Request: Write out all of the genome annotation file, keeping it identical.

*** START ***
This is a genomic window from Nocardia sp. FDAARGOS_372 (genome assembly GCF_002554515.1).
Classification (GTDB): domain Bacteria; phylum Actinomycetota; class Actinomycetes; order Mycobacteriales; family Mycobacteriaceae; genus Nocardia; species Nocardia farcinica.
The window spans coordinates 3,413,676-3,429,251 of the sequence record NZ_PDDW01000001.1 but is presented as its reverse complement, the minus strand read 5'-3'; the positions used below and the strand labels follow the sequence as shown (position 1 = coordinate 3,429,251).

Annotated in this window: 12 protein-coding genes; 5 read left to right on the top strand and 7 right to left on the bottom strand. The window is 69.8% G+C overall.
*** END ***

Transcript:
This is a genomic window from Nocardia sp. FDAARGOS_372 (genome assembly GCF_002554515.1).
Classification (GTDB): domain Bacteria; phylum Actinomycetota; class Actinomycetes; order Mycobacteriales; family Mycobacteriaceae; genus Nocardia; species Nocardia farcinica.
The window spans coordinates 3,413,676-3,429,251 of the sequence record NZ_PDDW01000001.1 but is presented as its reverse complement, the minus strand read 5'-3'; the positions used below and the strand labels follow the sequence as shown (position 1 = coordinate 3,429,251).

Annotated in this window: 12 protein-coding genes; 5 read left to right on the top strand and 7 right to left on the bottom strand. The window is 69.8% G+C overall.